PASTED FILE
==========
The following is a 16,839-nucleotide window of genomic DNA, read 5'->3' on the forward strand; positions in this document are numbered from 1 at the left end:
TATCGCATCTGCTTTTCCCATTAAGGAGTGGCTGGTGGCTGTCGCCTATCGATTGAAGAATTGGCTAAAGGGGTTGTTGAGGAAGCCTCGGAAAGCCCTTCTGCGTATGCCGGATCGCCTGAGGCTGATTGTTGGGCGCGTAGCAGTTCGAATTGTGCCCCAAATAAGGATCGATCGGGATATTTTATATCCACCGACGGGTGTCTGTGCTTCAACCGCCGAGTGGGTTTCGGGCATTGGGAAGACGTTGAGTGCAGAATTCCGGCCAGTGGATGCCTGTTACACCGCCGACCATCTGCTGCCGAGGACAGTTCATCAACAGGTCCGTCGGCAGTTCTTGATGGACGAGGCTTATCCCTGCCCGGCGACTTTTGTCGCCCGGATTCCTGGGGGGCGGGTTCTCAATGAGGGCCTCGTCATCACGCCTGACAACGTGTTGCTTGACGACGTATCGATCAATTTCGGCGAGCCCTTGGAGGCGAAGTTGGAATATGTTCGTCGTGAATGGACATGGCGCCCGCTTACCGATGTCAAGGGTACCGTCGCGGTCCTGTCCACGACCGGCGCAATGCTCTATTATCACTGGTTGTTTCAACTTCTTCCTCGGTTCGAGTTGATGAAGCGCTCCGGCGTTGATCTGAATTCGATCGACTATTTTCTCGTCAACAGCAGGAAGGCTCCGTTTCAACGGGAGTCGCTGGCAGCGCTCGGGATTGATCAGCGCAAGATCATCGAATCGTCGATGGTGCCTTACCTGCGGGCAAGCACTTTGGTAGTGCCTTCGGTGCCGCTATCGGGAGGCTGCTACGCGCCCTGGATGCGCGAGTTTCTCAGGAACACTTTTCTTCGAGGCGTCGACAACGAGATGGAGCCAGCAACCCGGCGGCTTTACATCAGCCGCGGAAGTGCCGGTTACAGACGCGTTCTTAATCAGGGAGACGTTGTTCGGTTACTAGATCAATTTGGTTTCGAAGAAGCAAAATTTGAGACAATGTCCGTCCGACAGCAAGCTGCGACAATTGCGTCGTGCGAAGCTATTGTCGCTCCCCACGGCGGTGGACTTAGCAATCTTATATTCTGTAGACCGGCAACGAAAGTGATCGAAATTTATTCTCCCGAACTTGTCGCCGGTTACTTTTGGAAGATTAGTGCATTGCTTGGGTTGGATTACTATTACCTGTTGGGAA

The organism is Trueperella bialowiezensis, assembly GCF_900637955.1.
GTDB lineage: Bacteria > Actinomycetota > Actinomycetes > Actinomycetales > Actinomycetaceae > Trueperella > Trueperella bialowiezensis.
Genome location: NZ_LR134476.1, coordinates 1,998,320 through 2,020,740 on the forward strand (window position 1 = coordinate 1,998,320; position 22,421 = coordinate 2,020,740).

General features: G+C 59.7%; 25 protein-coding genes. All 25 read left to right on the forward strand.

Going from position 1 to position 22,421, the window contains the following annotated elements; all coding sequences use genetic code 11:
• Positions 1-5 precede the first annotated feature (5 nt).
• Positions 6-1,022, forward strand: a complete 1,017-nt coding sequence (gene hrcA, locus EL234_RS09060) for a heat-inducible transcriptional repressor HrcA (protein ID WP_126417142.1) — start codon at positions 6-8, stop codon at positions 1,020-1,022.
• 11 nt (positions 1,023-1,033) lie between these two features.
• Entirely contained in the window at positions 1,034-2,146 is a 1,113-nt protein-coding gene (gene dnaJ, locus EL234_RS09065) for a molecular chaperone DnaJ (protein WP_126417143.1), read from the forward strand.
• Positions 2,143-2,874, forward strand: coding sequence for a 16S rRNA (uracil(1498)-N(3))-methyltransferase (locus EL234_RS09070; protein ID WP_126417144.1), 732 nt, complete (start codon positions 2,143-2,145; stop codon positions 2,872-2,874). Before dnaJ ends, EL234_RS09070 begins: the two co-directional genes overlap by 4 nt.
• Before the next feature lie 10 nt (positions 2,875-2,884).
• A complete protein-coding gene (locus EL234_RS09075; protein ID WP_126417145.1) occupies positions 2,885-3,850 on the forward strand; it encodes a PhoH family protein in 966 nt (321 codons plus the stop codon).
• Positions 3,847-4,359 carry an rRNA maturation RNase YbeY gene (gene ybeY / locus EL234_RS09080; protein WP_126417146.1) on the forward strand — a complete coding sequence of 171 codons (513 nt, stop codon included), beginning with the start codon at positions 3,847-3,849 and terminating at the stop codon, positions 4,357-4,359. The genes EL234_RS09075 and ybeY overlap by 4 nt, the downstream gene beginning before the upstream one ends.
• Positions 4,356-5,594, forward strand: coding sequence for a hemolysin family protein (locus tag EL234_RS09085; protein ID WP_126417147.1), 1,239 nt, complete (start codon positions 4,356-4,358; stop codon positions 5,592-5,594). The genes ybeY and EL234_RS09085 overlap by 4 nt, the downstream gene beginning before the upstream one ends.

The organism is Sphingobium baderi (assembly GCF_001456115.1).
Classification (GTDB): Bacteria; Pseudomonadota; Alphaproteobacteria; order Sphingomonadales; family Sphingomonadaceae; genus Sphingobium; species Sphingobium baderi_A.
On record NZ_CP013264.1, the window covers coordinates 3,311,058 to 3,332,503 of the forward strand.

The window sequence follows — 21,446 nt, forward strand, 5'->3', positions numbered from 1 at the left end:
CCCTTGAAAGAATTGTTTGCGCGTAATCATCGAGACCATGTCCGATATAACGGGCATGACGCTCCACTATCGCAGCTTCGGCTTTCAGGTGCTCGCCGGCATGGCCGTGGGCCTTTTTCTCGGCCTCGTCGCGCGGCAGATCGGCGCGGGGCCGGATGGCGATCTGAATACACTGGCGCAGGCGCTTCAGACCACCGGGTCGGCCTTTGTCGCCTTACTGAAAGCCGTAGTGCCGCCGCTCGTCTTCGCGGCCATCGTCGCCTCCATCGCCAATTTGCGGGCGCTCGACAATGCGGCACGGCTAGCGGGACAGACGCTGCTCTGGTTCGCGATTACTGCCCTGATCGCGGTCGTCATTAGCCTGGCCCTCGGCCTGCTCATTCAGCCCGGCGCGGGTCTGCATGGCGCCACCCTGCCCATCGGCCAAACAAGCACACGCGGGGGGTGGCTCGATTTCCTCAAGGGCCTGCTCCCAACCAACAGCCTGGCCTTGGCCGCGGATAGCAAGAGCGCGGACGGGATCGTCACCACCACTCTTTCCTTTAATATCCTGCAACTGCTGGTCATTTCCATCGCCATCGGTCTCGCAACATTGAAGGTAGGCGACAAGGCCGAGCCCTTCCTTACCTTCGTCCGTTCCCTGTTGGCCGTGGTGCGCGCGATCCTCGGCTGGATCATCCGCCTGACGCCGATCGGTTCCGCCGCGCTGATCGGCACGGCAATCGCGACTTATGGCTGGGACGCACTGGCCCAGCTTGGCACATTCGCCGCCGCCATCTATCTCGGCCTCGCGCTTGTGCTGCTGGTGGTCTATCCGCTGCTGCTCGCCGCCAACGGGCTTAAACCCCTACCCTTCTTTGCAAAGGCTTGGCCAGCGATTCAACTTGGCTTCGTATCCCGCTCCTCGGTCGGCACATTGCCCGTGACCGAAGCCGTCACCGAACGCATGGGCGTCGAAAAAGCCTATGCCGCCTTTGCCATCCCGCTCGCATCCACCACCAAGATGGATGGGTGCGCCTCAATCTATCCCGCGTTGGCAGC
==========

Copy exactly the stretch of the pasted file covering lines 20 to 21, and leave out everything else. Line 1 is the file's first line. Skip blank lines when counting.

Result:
The window sequence follows — 21,446 nt, forward strand, 5'->3', positions numbered from 1 at the left end:
CCCTTGAAAGAATTGTTTGCGCGTAATCATCGAGACCATGTCCGATATAACGGGCATGACGCTCCACTATCGCAGCTTCGGCTTTCAGGTGCTCGCCGGCATGGCCGTGGGCCTTTTTCTCGGCCTCGTCGCGCGGCAGATCGGCGCGGGGCCGGATGGCGATCTGAATACACTGGCGCAGGCGCTTCAGACCACCGGGTCGGCCTTTGTCGCCTTACTGAAAGCCGTAGTGCCGCCGCTCGTCTTCGCGGCCATCGTCGCCTCCATCGCCAATTTGCGGGCGCTCGACAATGCGGCACGGCTAGCGGGACAGACGCTGCTCTGGTTCGCGATTACTGCCCTGATCGCGGTCGTCATTAGCCTGGCCCTCGGCCTGCTCATTCAGCCCGGCGCGGGTCTGCATGGCGCCACCCTGCCCATCGGCCAAACAAGCACACGCGGGGGGTGGCTCGATTTCCTCAAGGGCCTGCTCCCAACCAACAGCCTGGCCTTGGCCGCGGATAGCAAGAGCGCGGACGGGATCGTCACCACCACTCTTTCCTTTAATATCCTGCAACTGCTGGTCATTTCCATCGCCATCGGTCTCGCAACATTGAAGGTAGGCGACAAGGCCGAGCCCTTCCTTACCTTCGTCCGTTCCCTGTTGGCCGTGGTGCGCGCGATCCTCGGCTGGATCATCCGCCTGACGCCGATCGGTTCCGCCGCGCTGATCGGCACGGCAATCGCGACTTATGGCTGGGACGCACTGGCCCAGCTTGGCACATTCGCCGCCGCCATCTATCTCGGCCTCGCGCTTGTGCTGCTGGTGGTCTATCCGCTGCTGCTCGCCGCCAACGGGCTTAAACCCCTACCCTTCTTTGCAAAGGCTTGGCCAGCGATTCAACTTGGCTTCGTATCCCGCTCCTCGGTCGGCACATTGCCCGTGACCGAAGCCGTCACCGAACGCATGGGCGTCGAAAAAGCCTATGCCGCCTTTGCCATCCCGCTCGCATCCACCACCAAGATGGATGGGTGCGCCTCAATCTATCCCGCGTTGGCAGC